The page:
This story was published April 22, 2006.
Indiana University and its Jacobs School of Music are grieving this weekend over the loss of five graduate students who died in a plane crash near the Monroe County Airport.
Authorities identified the five students as Robert Clayton Samels, Zachary J. Novak, Garth A. Eppley, Georgina H. Joshi and Chris Bates Carducci.
IU master's student Joshi, 24, of South Bend, was listed as the pilot of the single-engine Cessna 206 that crashed Thursday night near the Monroe County Airport after a flight from Lafayette.
Federal investigators said a final ruling on the cause of the accident could take up to a year, but a preliminary report should take about a week.
National Transportation Safety Board investigator Ed Malinowski said a team from his department and the Federal Aviation Administration would focus on three things.
"We're going to be looking at the plane, the pilot and the weather," Malinowski said.
The students were returning from a rehearsal for a concert in Lafayette. "It's a tragic loss for the university family," IU President Adam Herbert said at a news conference at the Van Buren Township Fire Department."
The faculty, staff and students in the School of Music are very close," he said. "It\'s a family atmosphere. The students are taking it very hard."
The students had flown to Lafayette to rehearse for a concert of that city\'s Bach Chorale Singers. The concert, scheduled for tonight at the Long Center for the Performing Arts in Lafayette, was canceled.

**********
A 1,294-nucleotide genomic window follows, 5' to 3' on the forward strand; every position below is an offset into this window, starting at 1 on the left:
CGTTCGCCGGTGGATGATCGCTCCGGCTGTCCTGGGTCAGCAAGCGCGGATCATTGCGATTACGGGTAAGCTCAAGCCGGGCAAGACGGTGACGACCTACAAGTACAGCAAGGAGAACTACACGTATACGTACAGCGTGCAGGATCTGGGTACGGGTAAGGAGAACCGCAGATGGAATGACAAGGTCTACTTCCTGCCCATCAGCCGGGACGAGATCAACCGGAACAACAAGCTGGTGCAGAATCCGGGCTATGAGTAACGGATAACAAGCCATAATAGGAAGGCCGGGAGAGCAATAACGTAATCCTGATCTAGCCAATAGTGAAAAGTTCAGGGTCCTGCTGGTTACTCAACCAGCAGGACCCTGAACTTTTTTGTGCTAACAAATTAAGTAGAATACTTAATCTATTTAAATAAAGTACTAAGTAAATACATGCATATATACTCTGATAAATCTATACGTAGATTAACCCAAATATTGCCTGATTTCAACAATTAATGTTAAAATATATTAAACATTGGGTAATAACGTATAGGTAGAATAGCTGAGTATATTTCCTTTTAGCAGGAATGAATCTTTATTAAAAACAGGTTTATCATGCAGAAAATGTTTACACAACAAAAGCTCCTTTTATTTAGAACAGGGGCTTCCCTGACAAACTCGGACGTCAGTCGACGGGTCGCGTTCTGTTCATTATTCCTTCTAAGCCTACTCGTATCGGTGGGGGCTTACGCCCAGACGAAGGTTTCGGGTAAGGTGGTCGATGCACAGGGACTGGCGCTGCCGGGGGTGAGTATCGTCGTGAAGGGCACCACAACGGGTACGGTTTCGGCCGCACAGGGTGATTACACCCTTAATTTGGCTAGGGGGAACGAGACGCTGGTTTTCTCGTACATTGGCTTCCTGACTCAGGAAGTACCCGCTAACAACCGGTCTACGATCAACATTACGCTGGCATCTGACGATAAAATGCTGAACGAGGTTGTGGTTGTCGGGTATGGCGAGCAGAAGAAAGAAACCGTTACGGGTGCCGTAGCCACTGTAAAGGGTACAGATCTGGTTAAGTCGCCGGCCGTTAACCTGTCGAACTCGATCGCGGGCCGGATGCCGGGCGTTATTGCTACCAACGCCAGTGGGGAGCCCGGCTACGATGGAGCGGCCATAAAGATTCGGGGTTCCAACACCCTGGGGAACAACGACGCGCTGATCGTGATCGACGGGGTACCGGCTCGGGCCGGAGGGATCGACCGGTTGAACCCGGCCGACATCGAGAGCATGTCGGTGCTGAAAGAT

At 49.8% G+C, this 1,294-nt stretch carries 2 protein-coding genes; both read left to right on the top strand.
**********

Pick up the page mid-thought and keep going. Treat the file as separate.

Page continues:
Gwyn Richards, dean of the music school, was meeting Friday evening with family members of the students who were killed.
IU Dean of Students Dick McKaig said the university was making grief counselors available to students who knew them. "As we become acquainted with who their friends were, we\'ll reach out to them," he said.
Indiana State Police spokesman Sgt. Joe Watts said the plane disappeared from radar about midnight. Watts said the wreckage was found just south of the Monroe County Airport - now officially called Kisters Field - at about 4:15 a.m. Friday.
The crash site is a densely wooded area southwest of the intersection of Kirby and Airport roads, south of a train trestle there.
Rescue officials reported there was no fire and the badly damaged aircraft was found upside down.
From the air, the visible wreckage was concentrated in a very small area. The remaining pieces had not been moved, and may be left in place until as late as Sunday.
Authorities said the pilot activated the lights at the airport from the cockpit but never landed.
Malinowski said the flight is believed to have left Lafayette sometime around 11 p.m. Joshi had logged an estimated flight time of 40 minutes for the trip.
Until it disappeared from the radar screens of both Terre Haute and Indianapolis air authorities, everything had been routine, but Malinowski said he and Federal Aviation Administration officials had yet to review any communication recorded between the plane and air traffic control towers.
A massive search for the plane began with several calls from the 5200 block of West Ind. 45 reporting a low-flying plane at about 11:40 p.m.
Callers described "the spit and sputtering of an airplane," and the sound of "extreme acceleration unusual for a plane coming in for a landing," Ellettsville Deputy Fire Chief Mike Cornman said. Some reported hearing a loud boom."
I was sitting at my computer and heard a loud plane fly over," Cristina Brooks said. "(I) heard the engines rev twice before the sound." She said the noise was like a loud "pop."Cornman, the official spokesman for the Van Buren Fire Department, said a transponder signal from inside the airplane was picked up by Civil Air Patrol aircraft that were flying over the site."
We had about 60 people out searching the area, but with the plane\'s transponder, we were able to triangulate the plane\'s position and eventually locate it," Cornman said.
This article originally appeared on The Herald-Times: Plane crash kills five